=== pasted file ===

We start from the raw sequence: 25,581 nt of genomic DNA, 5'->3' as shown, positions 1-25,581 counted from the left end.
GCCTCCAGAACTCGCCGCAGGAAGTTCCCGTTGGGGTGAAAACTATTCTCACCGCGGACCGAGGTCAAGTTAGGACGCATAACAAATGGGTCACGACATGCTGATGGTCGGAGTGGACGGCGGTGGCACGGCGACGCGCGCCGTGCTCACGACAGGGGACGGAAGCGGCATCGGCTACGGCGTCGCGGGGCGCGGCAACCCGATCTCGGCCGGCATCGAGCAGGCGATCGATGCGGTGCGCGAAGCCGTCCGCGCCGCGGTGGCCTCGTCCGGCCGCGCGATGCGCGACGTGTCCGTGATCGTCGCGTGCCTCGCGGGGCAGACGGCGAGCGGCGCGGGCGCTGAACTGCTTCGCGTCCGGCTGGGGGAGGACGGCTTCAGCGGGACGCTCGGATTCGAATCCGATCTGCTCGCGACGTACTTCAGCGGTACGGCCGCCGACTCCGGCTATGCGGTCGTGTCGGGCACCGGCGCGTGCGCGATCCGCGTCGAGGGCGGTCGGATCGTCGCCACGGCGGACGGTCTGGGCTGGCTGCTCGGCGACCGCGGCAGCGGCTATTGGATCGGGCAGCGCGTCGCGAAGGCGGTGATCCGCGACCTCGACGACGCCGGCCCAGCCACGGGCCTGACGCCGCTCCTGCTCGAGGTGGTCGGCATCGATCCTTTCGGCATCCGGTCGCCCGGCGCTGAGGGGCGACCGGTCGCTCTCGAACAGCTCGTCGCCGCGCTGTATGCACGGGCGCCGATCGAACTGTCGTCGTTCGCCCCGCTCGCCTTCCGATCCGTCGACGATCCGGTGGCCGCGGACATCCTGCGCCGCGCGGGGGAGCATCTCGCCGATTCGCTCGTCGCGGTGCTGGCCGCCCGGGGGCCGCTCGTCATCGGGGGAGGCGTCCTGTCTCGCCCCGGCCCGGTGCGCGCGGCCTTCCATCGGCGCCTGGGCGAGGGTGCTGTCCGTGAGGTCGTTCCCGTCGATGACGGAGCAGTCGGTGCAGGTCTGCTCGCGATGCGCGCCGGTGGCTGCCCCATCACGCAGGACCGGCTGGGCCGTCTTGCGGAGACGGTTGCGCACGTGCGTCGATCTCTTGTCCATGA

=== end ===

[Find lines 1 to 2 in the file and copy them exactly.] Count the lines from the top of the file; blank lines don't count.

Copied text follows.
We start from the raw sequence: 25,581 nt of genomic DNA, 5'->3' as shown, positions 1-25,581 counted from the left end.
GCCTCCAGAACTCGCCGCAGGAAGTTCCCGTTGGGGTGAAAACTATTCTCACCGCGGACCGAGGTCAAGTTAGGACGCATAACAAATGGGTCACGACATGCTGATGGTCGGAGTGGACGGCGGTGGCACGGCGACGCGCGCCGTGCTCACGACAGGGGACGGAAGCGGCATCGGCTACGGCGTCGCGGGGCGCGGCAACCCGATCTCGGCCGGCATCGAGCAGGCGATCGATGCGGTGCGCGAAGCCGTCCGCGCCGCGGTGGCCTCGTCCGGCCGCGCGATGCGCGACGTGTCCGTGATCGTCGCGTGCCTCGCGGGGCAGACGGCGAGCGGCGCGGGCGCTGAACTGCTTCGCGTCCGGCTGGGGGAGGACGGCTTCAGCGGGACGCTCGGATTCGAATCCGATCTGCTCGCGACGTACTTCAGCGGTACGGCCGCCGACTCCGGCTATGCGGTCGTGTCGGGCACCGGCGCGTGCGCGATCCGCGTCGAGGGCGGTCGGATCGTCGCCACGGCGGACGGTCTGGGCTGGCTGCTCGGCGACCGCGGCAGCGGCTATTGGATCGGGCAGCGCGTCGCGAAGGCGGTGATCCGCGACCTCGACGACGCCGGCCCAGCCACGGGCCTGACGCCGCTCCTGCTCGAGGTGGTCGGCATCGATCCTTTCGGCATCCGGTCGCCCGGCGCTGAGGGGCGACCGGTCGCTCTCGAACAGCTCGTCGCCGCGCTGTATGCACGGGCGCCGATCGAACTGTCGTCGTTCGCCCCGCTCGCCTTCCGATCCGTCGACGATCCGGTGGCCGCGGACATCCTGCGCCGCGCGGGGGAGCATCTCGCCGATTCGCTCGTCGCGGTGCTGGCCGCCCGGGGGCCGCTCGTCATCGGGGGAGGCGTCCTGTCTCGCCCCGGCCCGGTGCGCGCGGCCTTCCATCGGCGCCTGGGCGAGGGTGCTGTCCGTGAGGTCGTTCCCGTCGATGACGGAGCAGTCGGTGCAGGTCTGCTCGCGATGCGCGCCGGTGGCTGCCCCATCACGCAGGACCGGCTGGGCCGTCTTGCGGAGACGGTTGCGCACGTGCGTCGATCTCTTGTCCATGA